by Staff Writers
Pointe-À-Pitre (AFP) Sept 7, 2017
The French part of the Caribbean island St Martin is "95 percent destroyed" after Hurricane Irma tore through the region, top local official Daniel Gibbs said late Wednesday.
"It's an enormous catastrophe. Ninety-five percent of the island is destroyed. I'm in shock. It's frightening," said Gibbs, a former French lawmaker, speaking on Radio Caribbean International.
The island is in need of emergency assistance, he said. "I have sick people to evacuate, I have a population to evacuate because I don't know where I can shelter them," he said.
At least six people have been killed in the French part of St Martin, Guadeloupe prefect Eric Maire said.
Hurricane Irma, one of the most powerful Atlantic storms on record, cut a deadly swath through a string of small Caribbean islands on Wednesday.
The French minister for overseas affairs, Annick Girardin, was to fly to Guadeloupe late Wednesday with emergency teams and supplies to assess the situation, the ministry said.
"It's too soon for casualty figures (but) I can already tell you the toll will be harsh and cruel," French President Macron said, adding that he expected damage on St Barts and St Martin to be "considerable".
St Martin ("Sint Maarten" in Dutch), located south of the island of Anguilla, is divided between the Netherlands and France.
St Barts ("Saint Barthelemy" in French), which lies to the southeast of St Martin, is administered with the status of a French collectivity, as is the French part of St Martin.
Hurricane damage has left Dutch St Martin 'unreachable': PM
"Alas, the island is not reachable at this point because of the huge damage to the airport and the harbour," Rutte told reporters.
He added there were no reports of deaths on the Dutch side so far, while no one had been killed on the Dutch islands of St Eustatius and Saba as the powerful and rare Category Five storm roared through on Wednesday.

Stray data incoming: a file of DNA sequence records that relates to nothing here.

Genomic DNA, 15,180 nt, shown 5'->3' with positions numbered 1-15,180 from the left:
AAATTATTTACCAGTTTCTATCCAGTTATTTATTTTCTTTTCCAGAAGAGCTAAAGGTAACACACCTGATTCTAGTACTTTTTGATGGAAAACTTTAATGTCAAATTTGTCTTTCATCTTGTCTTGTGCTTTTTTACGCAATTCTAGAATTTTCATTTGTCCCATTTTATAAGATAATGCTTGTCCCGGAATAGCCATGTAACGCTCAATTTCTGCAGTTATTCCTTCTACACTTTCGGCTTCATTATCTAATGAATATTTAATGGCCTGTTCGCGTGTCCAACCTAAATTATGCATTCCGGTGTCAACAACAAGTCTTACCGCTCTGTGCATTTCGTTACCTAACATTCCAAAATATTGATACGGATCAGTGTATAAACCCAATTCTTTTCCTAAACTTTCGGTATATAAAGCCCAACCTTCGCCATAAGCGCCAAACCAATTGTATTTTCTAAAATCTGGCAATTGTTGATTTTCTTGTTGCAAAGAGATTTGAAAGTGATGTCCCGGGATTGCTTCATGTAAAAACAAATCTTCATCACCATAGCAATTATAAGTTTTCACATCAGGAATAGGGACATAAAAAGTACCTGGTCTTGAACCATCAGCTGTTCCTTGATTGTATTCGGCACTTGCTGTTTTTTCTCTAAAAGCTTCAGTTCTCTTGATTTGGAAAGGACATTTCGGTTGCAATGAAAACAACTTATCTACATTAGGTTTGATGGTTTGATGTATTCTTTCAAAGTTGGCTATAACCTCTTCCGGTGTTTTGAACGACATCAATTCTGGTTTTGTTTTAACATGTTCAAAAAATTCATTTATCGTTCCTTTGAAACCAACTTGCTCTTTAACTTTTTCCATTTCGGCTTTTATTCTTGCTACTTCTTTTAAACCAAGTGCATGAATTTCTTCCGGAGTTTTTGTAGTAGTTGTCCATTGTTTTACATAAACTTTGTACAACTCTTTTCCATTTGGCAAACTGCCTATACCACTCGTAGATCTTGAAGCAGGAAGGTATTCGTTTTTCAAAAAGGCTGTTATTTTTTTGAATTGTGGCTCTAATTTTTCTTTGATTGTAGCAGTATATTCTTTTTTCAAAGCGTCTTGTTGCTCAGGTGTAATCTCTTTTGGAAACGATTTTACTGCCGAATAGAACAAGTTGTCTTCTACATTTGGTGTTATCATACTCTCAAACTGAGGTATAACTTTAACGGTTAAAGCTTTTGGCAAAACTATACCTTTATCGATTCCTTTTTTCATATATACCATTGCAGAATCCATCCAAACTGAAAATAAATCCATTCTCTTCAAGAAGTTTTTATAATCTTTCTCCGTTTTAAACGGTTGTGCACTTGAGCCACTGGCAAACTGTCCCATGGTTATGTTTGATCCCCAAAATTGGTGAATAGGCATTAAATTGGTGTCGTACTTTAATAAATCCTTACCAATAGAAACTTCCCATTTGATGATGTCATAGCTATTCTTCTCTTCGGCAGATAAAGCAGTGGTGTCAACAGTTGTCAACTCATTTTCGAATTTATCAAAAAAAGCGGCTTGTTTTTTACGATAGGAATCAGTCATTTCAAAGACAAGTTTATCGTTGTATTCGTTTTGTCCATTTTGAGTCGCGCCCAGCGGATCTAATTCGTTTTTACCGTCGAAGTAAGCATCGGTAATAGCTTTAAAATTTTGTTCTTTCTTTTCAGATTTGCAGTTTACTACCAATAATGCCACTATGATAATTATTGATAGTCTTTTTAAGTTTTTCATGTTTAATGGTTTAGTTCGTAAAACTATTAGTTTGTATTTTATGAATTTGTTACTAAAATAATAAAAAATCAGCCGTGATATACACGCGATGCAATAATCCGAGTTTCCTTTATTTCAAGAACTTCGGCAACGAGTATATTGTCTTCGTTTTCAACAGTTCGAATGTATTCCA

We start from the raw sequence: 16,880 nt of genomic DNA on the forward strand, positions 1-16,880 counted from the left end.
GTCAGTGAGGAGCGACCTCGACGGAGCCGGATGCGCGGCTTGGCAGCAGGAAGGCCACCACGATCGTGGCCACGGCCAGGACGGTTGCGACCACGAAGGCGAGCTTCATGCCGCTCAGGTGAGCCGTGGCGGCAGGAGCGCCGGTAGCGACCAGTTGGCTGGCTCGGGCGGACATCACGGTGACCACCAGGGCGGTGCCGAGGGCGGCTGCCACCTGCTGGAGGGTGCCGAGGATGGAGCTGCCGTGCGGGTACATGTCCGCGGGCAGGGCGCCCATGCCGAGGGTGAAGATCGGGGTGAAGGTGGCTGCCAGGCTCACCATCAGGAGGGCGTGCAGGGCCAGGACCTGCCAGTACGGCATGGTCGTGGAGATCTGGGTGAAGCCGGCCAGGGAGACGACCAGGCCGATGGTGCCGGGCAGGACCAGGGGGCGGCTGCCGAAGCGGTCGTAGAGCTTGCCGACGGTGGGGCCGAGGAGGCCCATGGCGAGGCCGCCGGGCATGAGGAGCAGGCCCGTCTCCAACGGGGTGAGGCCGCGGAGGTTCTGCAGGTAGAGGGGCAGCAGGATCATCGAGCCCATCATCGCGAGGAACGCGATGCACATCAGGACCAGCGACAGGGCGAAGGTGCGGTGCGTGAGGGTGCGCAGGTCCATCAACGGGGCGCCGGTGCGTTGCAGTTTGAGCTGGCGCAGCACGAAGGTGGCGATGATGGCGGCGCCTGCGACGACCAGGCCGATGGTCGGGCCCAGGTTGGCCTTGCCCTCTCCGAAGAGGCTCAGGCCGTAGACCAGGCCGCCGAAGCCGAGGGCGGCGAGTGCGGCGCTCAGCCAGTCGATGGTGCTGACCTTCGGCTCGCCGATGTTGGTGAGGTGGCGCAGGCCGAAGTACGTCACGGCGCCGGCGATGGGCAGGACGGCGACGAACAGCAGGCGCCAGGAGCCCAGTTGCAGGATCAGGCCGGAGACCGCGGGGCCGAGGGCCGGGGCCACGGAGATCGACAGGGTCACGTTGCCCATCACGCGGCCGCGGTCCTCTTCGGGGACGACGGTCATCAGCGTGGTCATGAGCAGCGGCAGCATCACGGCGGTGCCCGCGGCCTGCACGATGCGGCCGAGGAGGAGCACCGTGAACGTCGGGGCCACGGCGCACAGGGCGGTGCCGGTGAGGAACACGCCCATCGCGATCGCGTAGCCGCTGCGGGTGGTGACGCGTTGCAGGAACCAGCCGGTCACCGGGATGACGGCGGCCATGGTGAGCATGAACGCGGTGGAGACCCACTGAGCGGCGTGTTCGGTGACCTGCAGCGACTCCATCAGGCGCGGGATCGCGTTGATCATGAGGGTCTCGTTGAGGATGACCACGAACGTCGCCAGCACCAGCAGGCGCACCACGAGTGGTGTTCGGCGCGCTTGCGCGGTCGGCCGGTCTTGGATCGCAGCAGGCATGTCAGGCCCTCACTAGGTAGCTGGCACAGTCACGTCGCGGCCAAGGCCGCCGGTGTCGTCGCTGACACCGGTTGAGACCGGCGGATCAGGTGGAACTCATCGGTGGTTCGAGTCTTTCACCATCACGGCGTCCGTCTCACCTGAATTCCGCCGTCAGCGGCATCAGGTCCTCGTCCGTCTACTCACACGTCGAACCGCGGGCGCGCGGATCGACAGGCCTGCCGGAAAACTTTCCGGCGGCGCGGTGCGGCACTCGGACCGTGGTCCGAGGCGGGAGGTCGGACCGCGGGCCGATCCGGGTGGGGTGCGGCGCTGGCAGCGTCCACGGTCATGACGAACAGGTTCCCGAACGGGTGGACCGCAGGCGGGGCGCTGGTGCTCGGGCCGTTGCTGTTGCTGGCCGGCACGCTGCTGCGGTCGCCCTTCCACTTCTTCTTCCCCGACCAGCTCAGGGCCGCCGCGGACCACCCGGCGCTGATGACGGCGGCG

French authorities say at least nine lives have been lost on the French side of St Martin.
Rutte said the priority now was to get the airport in the southern Dutch part of the island up and running again, to enable aid to be brought in.
After holding crisis talks with his top cabinet ministers, Rutte confirmed "there is no power" on St Martin and the island's "infrastructure is badly damaged."
French Interior Minister Gerard Collomb told reporters the airport on the French side will be reopened, allowing helicopters and aircraft to supply aid.
"The airport in the north has not been hit so much," Collomb said.
Images shot by a Dutch naval helicopter over St Martin revealed the extent of Irma's trail of destruction.
Huge containers normally stacked at a port had been tossed aside like matchsticks, roofs had been peeled off buildings, and debris was scattered everywhere.
Boats in a marina lay on their sides, half-submerged in water
"Our highest priority is to restore public amenities," naval Lieutenant Egbert Stoel told Dutch television RTL from Curacao.
Rutte also called on Dutch citizens to donate to a special fund set up by the Dutch Red Cross.
Marigot (AFP) Sept 6, 2017
Monster Hurricane Irma slammed into the French Caribbean islands on Wednesday after making landfall in Barbuda, packing ferocious winds and causing major flooding in low-lying areas. As the rare Category Five storm barreled its way across the Caribbean, it brought gusting winds of up to 185 miles per hour (294 kilometers per hour), weather experts said. After making landfall just before ... read more
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